The Apple Inc logo is shown outside the company's 2016 Worldwide Developers Conference in San Francisco
Apple researchers have released MGIE, an image editing tool that can edit images using just text prompts. Reuters

Apple's image editing AI model dubbed MGIE (short for MLLM-Guided Image Editing) is making waves. While it is still in early development, the model offers a glimpse into the future of intuitive photo editing.

The skyrocketing popularity and adoption of generative AI technology have paved the way for the development of artistic powerhouses like Microsoft's Image Creator (formerly Bing Image Creator) and Midjourney. However, this magic has a frustrating limitation: there's no quick way to edit an already-generated image. However, Apple is trying to change that.

Google's experimental image generation tool ImageFX lets you quickly modify your AI-generated concepts by allowing you to alter your prompt using expressive chips. Similarly, Apple researchers have released a new AI image tool that lets you edit photos with just words.

Instead of clicking through the menus, you just tell the MGIE model what you want: resize, flip, crop and even add filters via text prompts. It is also worth noting that the MGIE model has earned recognition at a leading AI research conference: the International Conference on Learning Representations (ICLR) 2024.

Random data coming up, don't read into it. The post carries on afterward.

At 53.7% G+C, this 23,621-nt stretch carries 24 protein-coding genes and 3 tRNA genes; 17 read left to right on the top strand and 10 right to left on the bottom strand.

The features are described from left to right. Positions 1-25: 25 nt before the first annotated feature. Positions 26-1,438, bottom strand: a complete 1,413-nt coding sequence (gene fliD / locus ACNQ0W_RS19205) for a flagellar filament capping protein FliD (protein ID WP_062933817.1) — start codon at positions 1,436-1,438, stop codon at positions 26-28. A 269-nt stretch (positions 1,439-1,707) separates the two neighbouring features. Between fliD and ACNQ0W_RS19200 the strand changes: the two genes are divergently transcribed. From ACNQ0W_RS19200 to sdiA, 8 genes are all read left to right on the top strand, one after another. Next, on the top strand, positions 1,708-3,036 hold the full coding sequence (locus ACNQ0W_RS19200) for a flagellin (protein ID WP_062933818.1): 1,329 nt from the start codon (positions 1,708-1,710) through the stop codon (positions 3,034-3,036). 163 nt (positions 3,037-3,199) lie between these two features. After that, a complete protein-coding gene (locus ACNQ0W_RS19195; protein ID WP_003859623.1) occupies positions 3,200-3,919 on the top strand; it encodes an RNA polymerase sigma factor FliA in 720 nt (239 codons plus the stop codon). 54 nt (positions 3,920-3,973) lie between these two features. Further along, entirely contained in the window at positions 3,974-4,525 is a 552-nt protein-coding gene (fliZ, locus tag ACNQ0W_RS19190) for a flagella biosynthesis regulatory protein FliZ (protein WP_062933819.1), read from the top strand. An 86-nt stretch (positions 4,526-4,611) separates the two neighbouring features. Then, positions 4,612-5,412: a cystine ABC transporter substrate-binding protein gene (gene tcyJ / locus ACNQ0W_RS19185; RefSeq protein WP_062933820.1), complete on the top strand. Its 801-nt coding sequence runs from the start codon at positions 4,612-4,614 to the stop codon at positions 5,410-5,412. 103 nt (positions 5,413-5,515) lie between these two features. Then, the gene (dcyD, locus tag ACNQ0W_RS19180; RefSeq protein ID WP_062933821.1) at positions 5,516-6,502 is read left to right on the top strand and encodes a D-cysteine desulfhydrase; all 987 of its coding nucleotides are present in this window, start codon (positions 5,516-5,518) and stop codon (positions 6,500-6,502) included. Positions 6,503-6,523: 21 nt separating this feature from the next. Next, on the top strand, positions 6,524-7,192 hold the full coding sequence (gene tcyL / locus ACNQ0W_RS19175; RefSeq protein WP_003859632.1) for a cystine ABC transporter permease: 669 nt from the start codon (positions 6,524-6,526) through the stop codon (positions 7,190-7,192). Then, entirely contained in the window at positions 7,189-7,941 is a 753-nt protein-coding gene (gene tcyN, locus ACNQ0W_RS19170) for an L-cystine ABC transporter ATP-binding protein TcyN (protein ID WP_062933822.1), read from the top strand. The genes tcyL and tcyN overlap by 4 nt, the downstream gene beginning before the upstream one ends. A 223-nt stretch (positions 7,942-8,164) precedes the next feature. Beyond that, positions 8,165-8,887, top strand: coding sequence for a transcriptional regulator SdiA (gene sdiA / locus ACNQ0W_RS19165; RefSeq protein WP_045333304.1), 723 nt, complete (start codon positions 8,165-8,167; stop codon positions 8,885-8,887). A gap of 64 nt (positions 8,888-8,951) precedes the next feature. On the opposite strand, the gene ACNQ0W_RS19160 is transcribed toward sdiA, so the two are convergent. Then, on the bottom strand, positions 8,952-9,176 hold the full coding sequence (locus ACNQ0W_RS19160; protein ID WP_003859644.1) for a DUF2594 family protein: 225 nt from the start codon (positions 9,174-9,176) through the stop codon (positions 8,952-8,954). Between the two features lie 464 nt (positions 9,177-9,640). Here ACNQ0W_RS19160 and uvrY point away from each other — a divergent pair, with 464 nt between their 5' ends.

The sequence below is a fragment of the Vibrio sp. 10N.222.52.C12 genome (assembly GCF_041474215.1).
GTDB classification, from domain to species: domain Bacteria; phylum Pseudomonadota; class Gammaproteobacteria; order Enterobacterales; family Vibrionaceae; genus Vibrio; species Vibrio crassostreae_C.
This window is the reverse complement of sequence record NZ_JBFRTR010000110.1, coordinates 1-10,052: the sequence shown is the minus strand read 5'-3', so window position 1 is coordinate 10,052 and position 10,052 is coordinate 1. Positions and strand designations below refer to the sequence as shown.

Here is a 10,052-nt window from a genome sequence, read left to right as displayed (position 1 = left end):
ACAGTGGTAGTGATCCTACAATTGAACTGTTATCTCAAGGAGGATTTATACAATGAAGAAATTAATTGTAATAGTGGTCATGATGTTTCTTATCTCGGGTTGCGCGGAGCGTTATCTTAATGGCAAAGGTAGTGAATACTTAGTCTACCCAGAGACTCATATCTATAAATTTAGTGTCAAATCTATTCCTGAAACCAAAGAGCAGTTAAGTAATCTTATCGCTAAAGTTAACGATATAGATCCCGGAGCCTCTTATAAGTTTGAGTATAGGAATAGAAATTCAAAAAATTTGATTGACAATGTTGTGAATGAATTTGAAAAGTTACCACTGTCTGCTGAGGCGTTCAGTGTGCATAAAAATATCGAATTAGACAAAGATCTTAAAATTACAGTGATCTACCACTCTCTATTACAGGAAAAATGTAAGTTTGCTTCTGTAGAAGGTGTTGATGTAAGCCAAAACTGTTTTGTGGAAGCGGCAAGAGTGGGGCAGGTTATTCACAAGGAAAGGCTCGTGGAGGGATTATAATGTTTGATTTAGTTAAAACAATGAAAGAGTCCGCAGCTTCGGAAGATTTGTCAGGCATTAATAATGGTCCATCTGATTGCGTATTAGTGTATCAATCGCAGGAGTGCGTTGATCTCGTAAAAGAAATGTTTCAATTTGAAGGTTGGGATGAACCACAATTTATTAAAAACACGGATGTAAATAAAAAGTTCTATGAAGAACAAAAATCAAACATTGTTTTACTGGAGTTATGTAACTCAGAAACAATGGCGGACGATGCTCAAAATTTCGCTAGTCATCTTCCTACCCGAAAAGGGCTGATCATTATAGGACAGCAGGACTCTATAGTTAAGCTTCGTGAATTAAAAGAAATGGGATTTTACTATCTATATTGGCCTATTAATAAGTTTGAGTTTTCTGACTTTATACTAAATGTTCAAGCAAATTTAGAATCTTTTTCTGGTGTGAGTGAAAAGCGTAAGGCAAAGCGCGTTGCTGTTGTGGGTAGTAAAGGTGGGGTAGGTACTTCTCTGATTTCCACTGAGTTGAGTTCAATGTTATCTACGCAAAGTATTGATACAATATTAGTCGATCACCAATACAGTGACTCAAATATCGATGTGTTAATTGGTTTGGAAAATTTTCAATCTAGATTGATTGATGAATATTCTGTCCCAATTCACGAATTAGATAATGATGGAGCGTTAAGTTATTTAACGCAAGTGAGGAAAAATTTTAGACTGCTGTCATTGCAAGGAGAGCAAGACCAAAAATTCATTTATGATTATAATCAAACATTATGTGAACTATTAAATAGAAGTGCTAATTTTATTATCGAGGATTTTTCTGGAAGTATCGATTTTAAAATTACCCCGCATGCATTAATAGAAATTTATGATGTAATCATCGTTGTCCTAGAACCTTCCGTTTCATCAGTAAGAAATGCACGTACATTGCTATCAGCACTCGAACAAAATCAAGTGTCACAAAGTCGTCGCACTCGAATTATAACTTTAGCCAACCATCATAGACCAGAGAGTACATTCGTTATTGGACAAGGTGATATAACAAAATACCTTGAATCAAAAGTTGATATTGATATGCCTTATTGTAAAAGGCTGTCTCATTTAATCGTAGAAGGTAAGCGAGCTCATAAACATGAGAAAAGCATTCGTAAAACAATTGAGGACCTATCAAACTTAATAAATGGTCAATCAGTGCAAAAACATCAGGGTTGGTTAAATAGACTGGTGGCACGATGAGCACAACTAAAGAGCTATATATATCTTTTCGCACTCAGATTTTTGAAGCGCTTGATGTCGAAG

In the research paper, which was accepted at ICLR 2024, the researchers used a photo of a pepperoni pizza and the prompt "make it more healthy" to implement changes to the photo. The model added vegetables to the pepperoni pizza.

How does MGIE work?

MGIE delivers improved instruction-based image editing with the help of powerful AI models called MLLMs, which are capable of processing both text and images. Despite their remarkable cross-modal understanding and visual-aware response generation capabilities, MLLMs haven't been widely applied to image editing tasks.

Notably, MGIE uses MLLMs for the image editing process in 2 ways. Apple's AI image editing model uses MLLMs to get expressive instructions from user input. These concise and clear instructions act as guides for the editing process.

Aside from this, the model uses MLLMs to understand what you want to change, then imagines how the photo would look afterwards. This imagination guides the tool to make the changes you want, pixel by pixel, to match your photo.

Designed to get better with every edit, MGIE masters understanding, imagining, and editing all at the same time.

Using MGIE

MGIE is currently available as an open-source project on GitHub, where you can find the code, data and pre-trained models. Moreover, there's a demo notebook that serves as a guide for using MGIE for various editing tasks.

Alternatively, you can try out MGIE online through a web demo hosted on Hugging Face Spaces. So, it is safe to say that MGIE is an easy-to-use and flexible-to-customise image editing tool from the Cupertino-based tech giant.

After replacing Samsung as the world's most popular phone maker last month, Apple is now showing interest in joining the AI arms race, with CEO Tim Cook hinting at generative AI features for upcoming iPhone and MacBook models.